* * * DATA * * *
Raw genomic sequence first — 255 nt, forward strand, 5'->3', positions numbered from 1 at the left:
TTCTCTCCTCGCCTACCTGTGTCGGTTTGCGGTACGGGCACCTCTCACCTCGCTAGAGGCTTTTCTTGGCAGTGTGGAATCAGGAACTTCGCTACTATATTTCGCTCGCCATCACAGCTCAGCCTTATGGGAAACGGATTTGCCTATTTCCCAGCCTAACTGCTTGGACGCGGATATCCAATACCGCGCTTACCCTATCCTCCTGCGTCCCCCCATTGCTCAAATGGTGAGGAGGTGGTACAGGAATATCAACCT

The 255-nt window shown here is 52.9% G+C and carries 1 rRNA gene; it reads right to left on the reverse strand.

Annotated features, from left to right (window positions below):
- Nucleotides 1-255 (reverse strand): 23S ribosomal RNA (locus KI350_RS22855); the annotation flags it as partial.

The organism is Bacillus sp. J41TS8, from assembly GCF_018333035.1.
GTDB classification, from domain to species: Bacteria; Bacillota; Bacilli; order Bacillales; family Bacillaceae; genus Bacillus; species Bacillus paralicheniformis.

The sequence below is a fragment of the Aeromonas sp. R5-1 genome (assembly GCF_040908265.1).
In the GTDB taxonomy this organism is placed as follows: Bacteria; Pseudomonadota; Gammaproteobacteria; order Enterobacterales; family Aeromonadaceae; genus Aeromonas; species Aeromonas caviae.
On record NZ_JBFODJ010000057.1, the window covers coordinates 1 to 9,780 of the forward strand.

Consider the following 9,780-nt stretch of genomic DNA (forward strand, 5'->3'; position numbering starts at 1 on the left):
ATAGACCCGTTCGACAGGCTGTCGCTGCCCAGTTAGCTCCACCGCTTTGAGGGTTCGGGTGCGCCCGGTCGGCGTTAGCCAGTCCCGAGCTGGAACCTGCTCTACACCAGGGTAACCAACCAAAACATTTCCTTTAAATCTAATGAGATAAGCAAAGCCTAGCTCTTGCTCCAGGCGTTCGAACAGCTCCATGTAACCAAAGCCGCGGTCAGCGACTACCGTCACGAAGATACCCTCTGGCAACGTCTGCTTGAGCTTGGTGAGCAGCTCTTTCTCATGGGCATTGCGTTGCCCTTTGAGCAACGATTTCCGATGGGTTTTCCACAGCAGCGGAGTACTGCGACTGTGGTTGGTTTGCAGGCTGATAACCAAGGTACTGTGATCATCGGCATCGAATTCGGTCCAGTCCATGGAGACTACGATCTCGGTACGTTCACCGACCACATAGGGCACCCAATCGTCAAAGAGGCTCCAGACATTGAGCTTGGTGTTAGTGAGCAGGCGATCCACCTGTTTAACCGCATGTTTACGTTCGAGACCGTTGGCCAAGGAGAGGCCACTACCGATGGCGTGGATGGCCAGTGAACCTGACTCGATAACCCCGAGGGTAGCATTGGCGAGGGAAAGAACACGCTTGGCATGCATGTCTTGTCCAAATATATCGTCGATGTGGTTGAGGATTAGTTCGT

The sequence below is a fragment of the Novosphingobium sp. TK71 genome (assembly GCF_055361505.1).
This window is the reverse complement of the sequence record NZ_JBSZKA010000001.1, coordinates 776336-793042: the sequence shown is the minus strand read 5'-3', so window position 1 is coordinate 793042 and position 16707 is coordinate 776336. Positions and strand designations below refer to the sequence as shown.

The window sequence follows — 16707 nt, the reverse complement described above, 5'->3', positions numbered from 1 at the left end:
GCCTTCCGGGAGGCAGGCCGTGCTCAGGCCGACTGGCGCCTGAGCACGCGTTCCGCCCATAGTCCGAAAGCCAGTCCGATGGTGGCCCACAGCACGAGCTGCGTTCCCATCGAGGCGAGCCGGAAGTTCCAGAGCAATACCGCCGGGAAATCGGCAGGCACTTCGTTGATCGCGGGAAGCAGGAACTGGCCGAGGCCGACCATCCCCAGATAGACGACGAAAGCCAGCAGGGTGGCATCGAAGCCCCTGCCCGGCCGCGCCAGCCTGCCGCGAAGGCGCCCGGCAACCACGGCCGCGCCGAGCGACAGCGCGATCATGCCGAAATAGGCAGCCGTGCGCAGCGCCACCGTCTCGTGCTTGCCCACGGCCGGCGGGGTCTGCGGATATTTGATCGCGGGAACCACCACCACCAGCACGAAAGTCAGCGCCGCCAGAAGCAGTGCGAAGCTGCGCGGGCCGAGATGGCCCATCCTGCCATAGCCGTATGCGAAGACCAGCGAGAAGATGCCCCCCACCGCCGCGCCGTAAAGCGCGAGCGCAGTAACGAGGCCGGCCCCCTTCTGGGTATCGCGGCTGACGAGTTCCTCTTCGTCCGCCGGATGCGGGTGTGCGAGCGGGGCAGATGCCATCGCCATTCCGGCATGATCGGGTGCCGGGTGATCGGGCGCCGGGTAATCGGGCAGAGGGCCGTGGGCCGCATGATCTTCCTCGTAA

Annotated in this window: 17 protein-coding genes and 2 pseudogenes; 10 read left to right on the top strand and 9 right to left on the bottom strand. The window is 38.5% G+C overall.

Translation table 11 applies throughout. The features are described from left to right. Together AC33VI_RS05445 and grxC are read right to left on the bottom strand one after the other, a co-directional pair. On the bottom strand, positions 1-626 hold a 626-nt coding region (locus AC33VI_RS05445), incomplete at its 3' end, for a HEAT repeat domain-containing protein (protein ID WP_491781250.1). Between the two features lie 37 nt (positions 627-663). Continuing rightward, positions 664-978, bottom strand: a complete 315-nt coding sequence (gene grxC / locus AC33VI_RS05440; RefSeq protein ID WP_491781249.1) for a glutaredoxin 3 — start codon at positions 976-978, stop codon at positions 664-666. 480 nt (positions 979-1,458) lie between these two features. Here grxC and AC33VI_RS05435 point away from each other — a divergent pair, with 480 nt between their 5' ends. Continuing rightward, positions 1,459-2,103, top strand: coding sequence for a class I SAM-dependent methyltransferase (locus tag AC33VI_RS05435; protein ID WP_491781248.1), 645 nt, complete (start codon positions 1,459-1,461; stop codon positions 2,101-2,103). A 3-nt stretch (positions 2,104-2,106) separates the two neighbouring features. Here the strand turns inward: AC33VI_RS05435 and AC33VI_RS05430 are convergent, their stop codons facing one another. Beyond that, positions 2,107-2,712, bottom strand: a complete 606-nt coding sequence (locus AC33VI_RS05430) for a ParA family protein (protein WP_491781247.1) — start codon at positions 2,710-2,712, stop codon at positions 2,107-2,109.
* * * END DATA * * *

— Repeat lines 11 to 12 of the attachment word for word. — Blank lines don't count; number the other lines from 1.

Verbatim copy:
Consider the following 9,780-nt stretch of genomic DNA (forward strand, 5'->3'; position numbering starts at 1 on the left):
ATAGACCCGTTCGACAGGCTGTCGCTGCCCAGTTAGCTCCACCGCTTTGAGGGTTCGGGTGCGCCCGGTCGGCGTTAGCCAGTCCCGAGCTGGAACCTGCTCTACACCAGGGTAACCAACCAAAACATTTCCTTTAAATCTAATGAGATAAGCAAAGCCTAGCTCTTGCTCCAGGCGTTCGAACAGCTCCATGTAACCAAAGCCGCGGTCAGCGACTACCGTCACGAAGATACCCTCTGGCAACGTCTGCTTGAGCTTGGTGAGCAGCTCTTTCTCATGGGCATTGCGTTGCCCTTTGAGCAACGATTTCCGATGGGTTTTCCACAGCAGCGGAGTACTGCGACTGTGGTTGGTTTGCAGGCTGATAACCAAGGTACTGTGATCATCGGCATCGAATTCGGTCCAGTCCATGGAGACTACGATCTCGGTACGTTCACCGACCACATAGGGCACCCAATCGTCAAAGAGGCTCCAGACATTGAGCTTGGTGTTAGTGAGCAGGCGATCCACCTGTTTAACCGCATGTTTACGTTCGAGACCGTTGGCCAAGGAGAGGCCACTACCGATGGCGTGGATGGCCAGTGAACCTGACTCGATAACCCCGAGGGTAGCATTGGCGAGGGAAAGAACACGCTTGGCATGCATGTCTTGTCCAAATATATCGTCGATGTGGTTGAGGATTAGTTCGT